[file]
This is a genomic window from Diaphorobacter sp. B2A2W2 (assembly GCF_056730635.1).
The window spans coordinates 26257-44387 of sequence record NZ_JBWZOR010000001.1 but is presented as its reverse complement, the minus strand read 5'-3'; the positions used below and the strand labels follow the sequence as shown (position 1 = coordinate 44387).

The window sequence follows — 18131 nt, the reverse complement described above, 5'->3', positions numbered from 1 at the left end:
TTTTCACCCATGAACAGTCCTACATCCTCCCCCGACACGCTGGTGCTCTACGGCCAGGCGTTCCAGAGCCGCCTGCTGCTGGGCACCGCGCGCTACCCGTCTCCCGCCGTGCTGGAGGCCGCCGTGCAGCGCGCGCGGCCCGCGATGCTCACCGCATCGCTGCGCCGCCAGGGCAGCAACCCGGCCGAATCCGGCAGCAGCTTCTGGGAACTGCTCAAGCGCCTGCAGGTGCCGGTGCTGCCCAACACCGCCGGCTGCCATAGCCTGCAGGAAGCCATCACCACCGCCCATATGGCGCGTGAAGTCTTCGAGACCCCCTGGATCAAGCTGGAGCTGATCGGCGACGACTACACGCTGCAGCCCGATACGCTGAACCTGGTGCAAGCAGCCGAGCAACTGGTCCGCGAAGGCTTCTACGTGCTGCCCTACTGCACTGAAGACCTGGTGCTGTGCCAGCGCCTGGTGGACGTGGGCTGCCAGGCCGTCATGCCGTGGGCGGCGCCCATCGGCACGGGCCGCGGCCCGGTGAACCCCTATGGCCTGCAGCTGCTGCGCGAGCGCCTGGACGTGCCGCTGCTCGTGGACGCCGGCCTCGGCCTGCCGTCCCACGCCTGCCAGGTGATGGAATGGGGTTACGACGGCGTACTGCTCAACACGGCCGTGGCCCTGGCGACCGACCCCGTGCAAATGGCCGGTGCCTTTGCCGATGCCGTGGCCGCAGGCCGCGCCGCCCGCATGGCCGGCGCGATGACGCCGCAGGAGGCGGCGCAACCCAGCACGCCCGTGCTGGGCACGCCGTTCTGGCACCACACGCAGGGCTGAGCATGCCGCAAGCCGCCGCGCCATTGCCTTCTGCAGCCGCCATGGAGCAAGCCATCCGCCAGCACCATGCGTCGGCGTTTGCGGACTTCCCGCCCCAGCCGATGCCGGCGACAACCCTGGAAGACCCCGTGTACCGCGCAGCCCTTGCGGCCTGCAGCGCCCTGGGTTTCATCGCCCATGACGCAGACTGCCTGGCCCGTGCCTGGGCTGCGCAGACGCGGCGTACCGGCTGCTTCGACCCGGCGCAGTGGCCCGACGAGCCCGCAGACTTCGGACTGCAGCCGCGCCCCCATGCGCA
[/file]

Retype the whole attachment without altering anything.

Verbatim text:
This is a genomic window from Diaphorobacter sp. B2A2W2 (assembly GCF_056730635.1).
The window spans coordinates 26257-44387 of sequence record NZ_JBWZOR010000001.1 but is presented as its reverse complement, the minus strand read 5'-3'; the positions used below and the strand labels follow the sequence as shown (position 1 = coordinate 44387).

The window sequence follows — 18131 nt, the reverse complement described above, 5'->3', positions numbered from 1 at the left end:
TTTTCACCCATGAACAGTCCTACATCCTCCCCCGACACGCTGGTGCTCTACGGCCAGGCGTTCCAGAGCCGCCTGCTGCTGGGCACCGCGCGCTACCCGTCTCCCGCCGTGCTGGAGGCCGCCGTGCAGCGCGCGCGGCCCGCGATGCTCACCGCATCGCTGCGCCGCCAGGGCAGCAACCCGGCCGAATCCGGCAGCAGCTTCTGGGAACTGCTCAAGCGCCTGCAGGTGCCGGTGCTGCCCAACACCGCCGGCTGCCATAGCCTGCAGGAAGCCATCACCACCGCCCATATGGCGCGTGAAGTCTTCGAGACCCCCTGGATCAAGCTGGAGCTGATCGGCGACGACTACACGCTGCAGCCCGATACGCTGAACCTGGTGCAAGCAGCCGAGCAACTGGTCCGCGAAGGCTTCTACGTGCTGCCCTACTGCACTGAAGACCTGGTGCTGTGCCAGCGCCTGGTGGACGTGGGCTGCCAGGCCGTCATGCCGTGGGCGGCGCCCATCGGCACGGGCCGCGGCCCGGTGAACCCCTATGGCCTGCAGCTGCTGCGCGAGCGCCTGGACGTGCCGCTGCTCGTGGACGCCGGCCTCGGCCTGCCGTCCCACGCCTGCCAGGTGATGGAATGGGGTTACGACGGCGTACTGCTCAACACGGCCGTGGCCCTGGCGACCGACCCCGTGCAAATGGCCGGTGCCTTTGCCGATGCCGTGGCCGCAGGCCGCGCCGCCCGCATGGCCGGCGCGATGACGCCGCAGGAGGCGGCGCAACCCAGCACGCCCGTGCTGGGCACGCCGTTCTGGCACCACACGCAGGGCTGAGCATGCCGCAAGCCGCCGCGCCATTGCCTTCTGCAGCCGCCATGGAGCAAGCCATCCGCCAGCACCATGCGTCGGCGTTTGCGGACTTCCCGCCCCAGCCGATGCCGGCGACAACCCTGGAAGACCCCGTGTACCGCGCAGCCCTTGCGGCCTGCAGCGCCCTGGGTTTCATCGCCCATGACGCAGACTGCCTGGCCCGTGCCTGGGCTGCGCAGACGCGGCGTACCGGCTGCTTCGACCCGGCGCAGTGGCCCGACGAGCCCGCAGACTTCGGACTGCAGCCGCGCCCCCATGCGCA